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Now We Know When SCOTUS Will Hear Mississippi Case Challenging Roe v. Wade


An abortion protest

The Supreme Court of the United States on Monday released the oral argument schedule for their fall 2021 term. One of the first cases to be heard is a high-profile challenge to abortion rights out of Mississippi. Stylized as Dobbs v. Jackson Women’s Health Organization, the case concerns the Magnolia State’s currently suspended law that bars women from obtaining on abortion after 15 weeks of pregnancy.

According to the high court’s calendar, the nine justices will hear arguments on the restrictive anti-abortion measure on Dec. 1.

Passed and signed into law in 2018, House Bill 1510, or, the Gestational Age Act, puts an additional burden on all abortion providers as well as any women seeking an abortion.

The law reads, in relevant part:

[A] person shall not perform, induce, or attempt to perform or induce an abortion unless the physician or the referring physician has first made a determination of the probable gestational age of the unborn human being and documented that gestational age in the maternal patient’s chart and, if required, in a report to be filed with the department…

[A] person shall not intentionally or knowingly perform, induce, or attempt to perform or induce an abortion of an unborn human being if the probable gestational age 151 of the unborn human being has been determined to be greater than fifteen (15) weeks.

Small exceptions are reserved for medically-necessary abortions and for pregnancies where “a severe fetal abnormality” is present.

The reporting regime imposed on doctors requires the submission of a form that must be filed with 15 days of performing an abortion “on an unborn human being whose gestational age” is over 15 weeks. That documentation must contain the date the abortion was performed, the specific method of abortion used, the “probable” gestational age of the unborn fetus, a statement declaring that the abortion was necessary to preserve the mother’s life, the specific “medical indications” supporting the abortion in that particular instance and the “probable health consequences” of the abortion method used.

Lower courts have kept the law enjoined while litigation plays out to determine the weighty constitutional issues at stake.

Within 24 hours of the law’s passage, the one and only remaining abortion clinic in Mississippi, the Jackson Women’s Health Organization, sued the state on constitutional grounds.

“The record is clear: States may not ban abortions prior to viability; 15 weeks [after a woman’s last menstrual period (lmp)] is prior to viability; and plaintiffs provide abortion services to Mississippi residents after 15 weeks lmp,” U.S. District Judge Carlton W. Reeves ruled in November 2018. “As the facts establish, the Act is unlawful.”

The rub here comes in the opinion’s next paragraph:

So, why are we here? Because the State of Mississippi contends that every court who ruled on a case such as this “misinterpreted or misapplied prior Supreme Court abortion precedent.”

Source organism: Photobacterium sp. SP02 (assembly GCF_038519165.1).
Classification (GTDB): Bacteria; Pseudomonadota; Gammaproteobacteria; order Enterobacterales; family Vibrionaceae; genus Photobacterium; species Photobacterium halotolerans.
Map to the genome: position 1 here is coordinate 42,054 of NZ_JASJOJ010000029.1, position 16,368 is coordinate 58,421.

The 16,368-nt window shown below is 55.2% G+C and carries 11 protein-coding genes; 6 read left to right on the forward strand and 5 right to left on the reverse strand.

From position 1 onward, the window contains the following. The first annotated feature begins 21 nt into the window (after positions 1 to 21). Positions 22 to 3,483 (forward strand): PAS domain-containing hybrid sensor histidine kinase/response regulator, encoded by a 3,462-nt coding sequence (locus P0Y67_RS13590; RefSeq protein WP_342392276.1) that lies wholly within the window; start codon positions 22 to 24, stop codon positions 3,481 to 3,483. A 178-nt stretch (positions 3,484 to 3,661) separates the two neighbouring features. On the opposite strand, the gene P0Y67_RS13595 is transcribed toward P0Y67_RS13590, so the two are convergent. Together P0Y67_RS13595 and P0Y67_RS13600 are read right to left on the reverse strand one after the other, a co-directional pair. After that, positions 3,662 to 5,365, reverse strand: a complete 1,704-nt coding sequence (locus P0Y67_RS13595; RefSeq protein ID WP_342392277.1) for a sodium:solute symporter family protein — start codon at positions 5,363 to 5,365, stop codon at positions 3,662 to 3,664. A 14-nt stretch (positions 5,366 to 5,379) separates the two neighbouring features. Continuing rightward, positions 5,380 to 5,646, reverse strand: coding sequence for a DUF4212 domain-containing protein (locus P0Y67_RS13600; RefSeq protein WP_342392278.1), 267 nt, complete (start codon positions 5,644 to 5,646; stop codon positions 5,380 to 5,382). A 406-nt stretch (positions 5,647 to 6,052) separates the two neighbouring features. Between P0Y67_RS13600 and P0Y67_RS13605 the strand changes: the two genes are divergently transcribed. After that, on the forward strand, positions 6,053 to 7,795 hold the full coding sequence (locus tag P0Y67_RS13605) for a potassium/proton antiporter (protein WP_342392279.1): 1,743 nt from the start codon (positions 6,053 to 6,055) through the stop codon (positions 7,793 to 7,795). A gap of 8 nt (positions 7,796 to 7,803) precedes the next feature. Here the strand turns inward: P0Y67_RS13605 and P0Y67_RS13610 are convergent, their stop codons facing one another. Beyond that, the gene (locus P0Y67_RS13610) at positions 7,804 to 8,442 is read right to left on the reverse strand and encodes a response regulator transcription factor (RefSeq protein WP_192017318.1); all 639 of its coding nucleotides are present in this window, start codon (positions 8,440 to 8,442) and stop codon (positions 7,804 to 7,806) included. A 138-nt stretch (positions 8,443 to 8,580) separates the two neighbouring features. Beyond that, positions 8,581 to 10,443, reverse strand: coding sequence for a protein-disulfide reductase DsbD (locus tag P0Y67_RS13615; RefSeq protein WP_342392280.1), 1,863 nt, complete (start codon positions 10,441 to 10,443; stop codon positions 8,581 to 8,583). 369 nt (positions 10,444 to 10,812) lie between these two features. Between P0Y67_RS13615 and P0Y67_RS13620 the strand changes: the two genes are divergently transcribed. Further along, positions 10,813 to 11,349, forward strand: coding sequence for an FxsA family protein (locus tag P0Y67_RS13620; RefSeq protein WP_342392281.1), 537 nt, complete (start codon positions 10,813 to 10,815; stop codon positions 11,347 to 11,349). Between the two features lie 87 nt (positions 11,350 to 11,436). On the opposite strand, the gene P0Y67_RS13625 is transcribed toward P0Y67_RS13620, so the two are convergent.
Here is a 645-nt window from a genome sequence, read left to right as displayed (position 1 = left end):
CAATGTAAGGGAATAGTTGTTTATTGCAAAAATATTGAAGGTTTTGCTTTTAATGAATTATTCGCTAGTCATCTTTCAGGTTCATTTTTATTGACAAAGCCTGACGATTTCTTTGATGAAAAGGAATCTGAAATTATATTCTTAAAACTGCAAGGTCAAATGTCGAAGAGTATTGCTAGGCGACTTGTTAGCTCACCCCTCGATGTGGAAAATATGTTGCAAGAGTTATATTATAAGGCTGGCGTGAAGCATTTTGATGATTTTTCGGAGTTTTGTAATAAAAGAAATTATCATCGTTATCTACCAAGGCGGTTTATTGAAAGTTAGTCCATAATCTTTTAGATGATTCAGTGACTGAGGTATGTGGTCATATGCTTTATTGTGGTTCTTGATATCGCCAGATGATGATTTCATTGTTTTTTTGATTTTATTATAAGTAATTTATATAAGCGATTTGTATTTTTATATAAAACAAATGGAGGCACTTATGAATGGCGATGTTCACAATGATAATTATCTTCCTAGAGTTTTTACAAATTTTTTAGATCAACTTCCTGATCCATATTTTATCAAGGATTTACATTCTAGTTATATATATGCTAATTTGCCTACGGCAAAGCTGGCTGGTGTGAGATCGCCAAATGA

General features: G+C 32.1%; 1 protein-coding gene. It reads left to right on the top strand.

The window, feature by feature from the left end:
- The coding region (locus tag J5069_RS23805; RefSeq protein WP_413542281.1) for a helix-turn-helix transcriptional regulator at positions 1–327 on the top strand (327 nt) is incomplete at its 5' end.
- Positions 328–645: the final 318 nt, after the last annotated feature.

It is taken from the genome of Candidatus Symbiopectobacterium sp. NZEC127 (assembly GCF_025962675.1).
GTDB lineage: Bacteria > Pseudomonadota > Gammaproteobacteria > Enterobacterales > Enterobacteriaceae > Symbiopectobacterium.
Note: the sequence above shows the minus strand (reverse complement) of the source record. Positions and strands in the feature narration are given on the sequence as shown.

In court filings supporting their 15-week abortion ban, Mississippi officials have asked federal judges to do away with decades of precedent that keep abortions legal in the United States.

That is, the Dobbs litigation is intentionally keyed toward overturning the landmark Supreme Court cases of Roe v. Wade and Planned Parenthood of Southeastern Pennsylvania v. Casey.

On appeal, the typically conservative Fifth Circuit Court of Appeals declined the southern state’s request.

“States may regulate abortion procedures prior to viability so long as they do not impose an undue burden on the woman’s right, but they may not ban abortions,” Circuit Judge Patrick Higginbotham wrote for a unanimous three-judge panel in November 2019.

Now, nearly two years later, the 6-3 conservative majority on the nation’s highest court will have an opportunity to roll back abortion rights.

Dozens of supporting briefs have been filed with the Supreme Court by proponents and opponents of the Mississippi abortion ban.

“The fallout would be swift and certain. As abortion bans are enforced—or the threat of enforcement looms—large swaths of the South and Midwest would likely be without access to legal abortion,” attorneys representing the state’s sole abortion provider recently warned. “Fear of arrest or prosecution could deter those who then need medical help from seeking it, endangering their health and safety.”

Religious conservatives have long awaited the prospect of overturning the Roe and Casey precedents. Another recent filing invoked Bob Dylan’s Christian music period and decried the use of so-called “pagan” law.

The American Civil Liberties Union was one of several moving parties who filed amicus motions on Monday.

“The right to decide to have an abortion is firmly grounded in, and is an indispensable part of, the liberty to make fundamental decisions about the most intimate aspects of one’s own life and body,” attorneys for the storied civil liberties organization wrote. “These include the rights to decide to use contraceptives, to decide whether and whom to marry, to decide whether to have children and how to raise them, and to bodily integrity.”

[image via Image via SAUL LOEB/AFP/Getty Images]

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